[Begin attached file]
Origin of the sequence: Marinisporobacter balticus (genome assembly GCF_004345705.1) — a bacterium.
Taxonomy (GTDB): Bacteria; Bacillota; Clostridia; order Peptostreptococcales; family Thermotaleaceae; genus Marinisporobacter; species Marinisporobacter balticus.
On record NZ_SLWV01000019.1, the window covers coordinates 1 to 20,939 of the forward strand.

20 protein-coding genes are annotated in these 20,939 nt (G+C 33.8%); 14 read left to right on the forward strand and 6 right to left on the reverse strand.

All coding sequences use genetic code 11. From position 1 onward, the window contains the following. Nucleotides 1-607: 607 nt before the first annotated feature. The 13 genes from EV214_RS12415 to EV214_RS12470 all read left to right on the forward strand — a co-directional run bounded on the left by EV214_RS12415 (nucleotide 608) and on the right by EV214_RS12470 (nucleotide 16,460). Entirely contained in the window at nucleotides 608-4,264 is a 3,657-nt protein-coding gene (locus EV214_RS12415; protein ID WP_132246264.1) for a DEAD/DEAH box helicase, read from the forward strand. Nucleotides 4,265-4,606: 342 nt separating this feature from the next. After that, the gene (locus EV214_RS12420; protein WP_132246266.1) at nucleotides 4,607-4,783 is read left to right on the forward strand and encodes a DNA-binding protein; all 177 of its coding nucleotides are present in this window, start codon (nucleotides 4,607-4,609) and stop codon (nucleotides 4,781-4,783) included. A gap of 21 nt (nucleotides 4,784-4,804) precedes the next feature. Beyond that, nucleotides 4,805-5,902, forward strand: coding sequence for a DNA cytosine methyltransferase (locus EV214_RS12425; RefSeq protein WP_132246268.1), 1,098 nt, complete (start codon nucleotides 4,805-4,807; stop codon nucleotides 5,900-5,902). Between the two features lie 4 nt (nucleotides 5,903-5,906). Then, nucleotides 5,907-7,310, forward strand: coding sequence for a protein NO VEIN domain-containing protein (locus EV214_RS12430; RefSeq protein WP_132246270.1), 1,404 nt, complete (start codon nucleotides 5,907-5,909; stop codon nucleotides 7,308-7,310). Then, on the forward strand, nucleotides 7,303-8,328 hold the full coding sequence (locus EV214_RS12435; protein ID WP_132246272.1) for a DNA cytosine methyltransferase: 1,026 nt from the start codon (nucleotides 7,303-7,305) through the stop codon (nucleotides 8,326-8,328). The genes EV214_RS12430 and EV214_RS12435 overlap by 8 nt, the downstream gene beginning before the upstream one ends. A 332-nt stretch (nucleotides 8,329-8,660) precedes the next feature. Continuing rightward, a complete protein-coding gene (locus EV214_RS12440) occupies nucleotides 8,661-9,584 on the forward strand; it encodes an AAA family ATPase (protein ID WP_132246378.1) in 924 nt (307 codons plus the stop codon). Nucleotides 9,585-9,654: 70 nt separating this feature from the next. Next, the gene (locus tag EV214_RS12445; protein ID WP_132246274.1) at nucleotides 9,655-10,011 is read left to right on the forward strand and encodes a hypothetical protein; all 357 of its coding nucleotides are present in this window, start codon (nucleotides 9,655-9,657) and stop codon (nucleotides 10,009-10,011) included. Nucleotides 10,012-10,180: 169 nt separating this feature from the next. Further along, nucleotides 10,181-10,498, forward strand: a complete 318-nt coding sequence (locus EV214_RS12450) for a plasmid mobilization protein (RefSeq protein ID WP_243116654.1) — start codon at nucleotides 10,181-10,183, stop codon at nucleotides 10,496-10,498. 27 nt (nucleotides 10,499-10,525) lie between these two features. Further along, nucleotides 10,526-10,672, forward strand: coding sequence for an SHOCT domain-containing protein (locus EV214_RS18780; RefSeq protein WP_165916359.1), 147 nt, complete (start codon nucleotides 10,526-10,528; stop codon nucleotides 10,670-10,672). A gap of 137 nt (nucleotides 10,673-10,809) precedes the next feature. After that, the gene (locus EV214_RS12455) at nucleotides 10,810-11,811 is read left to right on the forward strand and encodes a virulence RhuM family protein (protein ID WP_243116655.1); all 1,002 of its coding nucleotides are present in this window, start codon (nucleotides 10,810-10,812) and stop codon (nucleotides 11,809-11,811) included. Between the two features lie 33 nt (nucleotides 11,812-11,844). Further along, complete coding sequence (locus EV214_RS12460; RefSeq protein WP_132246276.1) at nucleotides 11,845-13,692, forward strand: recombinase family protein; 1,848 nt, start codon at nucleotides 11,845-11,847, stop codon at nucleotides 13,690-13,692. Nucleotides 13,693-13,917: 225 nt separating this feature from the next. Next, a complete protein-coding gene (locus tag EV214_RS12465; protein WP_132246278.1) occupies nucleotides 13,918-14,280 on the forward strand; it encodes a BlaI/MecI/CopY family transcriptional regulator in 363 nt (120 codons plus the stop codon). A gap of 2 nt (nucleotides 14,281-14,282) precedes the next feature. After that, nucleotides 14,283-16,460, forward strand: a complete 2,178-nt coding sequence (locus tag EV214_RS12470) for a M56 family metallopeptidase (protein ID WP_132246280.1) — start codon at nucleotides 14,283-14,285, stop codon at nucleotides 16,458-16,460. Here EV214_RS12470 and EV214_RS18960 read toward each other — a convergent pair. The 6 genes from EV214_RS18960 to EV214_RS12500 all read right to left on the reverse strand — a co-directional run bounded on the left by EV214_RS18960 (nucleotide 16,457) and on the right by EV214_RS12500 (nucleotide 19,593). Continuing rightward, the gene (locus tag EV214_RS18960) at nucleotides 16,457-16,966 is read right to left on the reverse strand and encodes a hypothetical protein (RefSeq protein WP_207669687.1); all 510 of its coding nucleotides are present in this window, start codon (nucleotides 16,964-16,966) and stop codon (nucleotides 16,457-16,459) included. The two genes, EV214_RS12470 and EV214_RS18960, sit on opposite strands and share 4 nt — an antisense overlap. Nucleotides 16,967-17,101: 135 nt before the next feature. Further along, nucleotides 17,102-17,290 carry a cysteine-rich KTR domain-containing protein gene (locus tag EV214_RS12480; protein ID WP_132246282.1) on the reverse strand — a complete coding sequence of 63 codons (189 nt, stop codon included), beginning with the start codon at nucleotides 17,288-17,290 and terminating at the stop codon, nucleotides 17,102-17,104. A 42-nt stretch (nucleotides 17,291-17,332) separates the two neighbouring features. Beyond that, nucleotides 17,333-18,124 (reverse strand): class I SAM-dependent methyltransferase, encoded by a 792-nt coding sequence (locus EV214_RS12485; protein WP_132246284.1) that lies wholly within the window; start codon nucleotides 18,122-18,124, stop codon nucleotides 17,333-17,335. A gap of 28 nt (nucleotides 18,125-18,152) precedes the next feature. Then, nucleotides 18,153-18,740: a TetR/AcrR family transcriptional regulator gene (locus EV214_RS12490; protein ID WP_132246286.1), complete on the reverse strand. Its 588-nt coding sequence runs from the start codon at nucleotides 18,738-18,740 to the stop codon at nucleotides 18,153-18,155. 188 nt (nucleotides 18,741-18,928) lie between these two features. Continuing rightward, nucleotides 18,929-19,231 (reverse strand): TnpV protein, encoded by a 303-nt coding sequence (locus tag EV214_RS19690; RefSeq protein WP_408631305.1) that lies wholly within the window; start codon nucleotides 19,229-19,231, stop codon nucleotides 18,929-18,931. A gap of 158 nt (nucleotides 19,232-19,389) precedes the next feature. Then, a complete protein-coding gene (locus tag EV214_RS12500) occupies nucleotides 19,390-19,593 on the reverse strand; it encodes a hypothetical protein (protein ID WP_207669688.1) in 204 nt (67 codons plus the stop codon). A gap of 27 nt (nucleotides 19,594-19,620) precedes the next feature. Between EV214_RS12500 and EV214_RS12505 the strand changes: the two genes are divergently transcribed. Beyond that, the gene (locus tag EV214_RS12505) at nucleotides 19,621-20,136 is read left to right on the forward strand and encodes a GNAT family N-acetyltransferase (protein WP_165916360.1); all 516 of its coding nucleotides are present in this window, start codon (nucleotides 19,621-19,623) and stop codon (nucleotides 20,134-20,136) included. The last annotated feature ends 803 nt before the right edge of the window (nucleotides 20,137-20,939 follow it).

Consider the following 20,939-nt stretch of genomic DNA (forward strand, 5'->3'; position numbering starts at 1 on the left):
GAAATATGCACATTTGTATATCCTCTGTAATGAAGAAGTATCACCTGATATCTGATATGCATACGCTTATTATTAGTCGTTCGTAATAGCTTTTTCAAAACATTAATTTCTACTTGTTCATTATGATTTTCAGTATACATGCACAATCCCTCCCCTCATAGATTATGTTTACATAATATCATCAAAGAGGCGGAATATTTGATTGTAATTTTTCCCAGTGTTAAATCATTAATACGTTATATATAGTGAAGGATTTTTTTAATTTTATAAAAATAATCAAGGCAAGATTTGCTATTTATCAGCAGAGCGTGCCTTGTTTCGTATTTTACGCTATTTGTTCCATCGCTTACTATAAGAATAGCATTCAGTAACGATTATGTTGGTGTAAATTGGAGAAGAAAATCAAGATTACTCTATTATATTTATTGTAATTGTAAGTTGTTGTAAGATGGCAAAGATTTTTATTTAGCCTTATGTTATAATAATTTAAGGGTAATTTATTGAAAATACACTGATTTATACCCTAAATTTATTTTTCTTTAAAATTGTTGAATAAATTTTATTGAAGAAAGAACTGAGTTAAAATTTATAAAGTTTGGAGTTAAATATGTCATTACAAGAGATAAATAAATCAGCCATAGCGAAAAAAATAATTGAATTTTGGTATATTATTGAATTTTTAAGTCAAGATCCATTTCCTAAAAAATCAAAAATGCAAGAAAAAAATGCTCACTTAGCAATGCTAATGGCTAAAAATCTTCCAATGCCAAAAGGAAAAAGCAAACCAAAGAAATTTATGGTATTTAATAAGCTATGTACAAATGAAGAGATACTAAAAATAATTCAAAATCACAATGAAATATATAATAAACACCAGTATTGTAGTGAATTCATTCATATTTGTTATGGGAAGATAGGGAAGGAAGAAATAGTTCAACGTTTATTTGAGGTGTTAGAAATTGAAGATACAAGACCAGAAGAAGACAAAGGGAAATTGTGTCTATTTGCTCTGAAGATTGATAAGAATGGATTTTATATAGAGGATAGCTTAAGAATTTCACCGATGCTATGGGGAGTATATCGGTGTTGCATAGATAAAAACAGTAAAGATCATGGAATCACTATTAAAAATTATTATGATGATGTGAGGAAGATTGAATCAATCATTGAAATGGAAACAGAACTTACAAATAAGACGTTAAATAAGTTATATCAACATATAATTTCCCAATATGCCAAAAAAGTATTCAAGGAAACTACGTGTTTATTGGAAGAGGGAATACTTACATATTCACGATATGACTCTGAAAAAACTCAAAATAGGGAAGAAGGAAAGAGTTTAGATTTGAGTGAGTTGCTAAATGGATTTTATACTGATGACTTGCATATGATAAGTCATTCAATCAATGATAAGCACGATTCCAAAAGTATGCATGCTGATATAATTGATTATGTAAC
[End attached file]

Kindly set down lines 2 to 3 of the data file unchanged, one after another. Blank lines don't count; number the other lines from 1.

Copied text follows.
Taxonomy (GTDB): Bacteria; Bacillota; Clostridia; order Peptostreptococcales; family Thermotaleaceae; genus Marinisporobacter; species Marinisporobacter balticus.
On record NZ_SLWV01000019.1, the window covers coordinates 1 to 20,939 of the forward strand.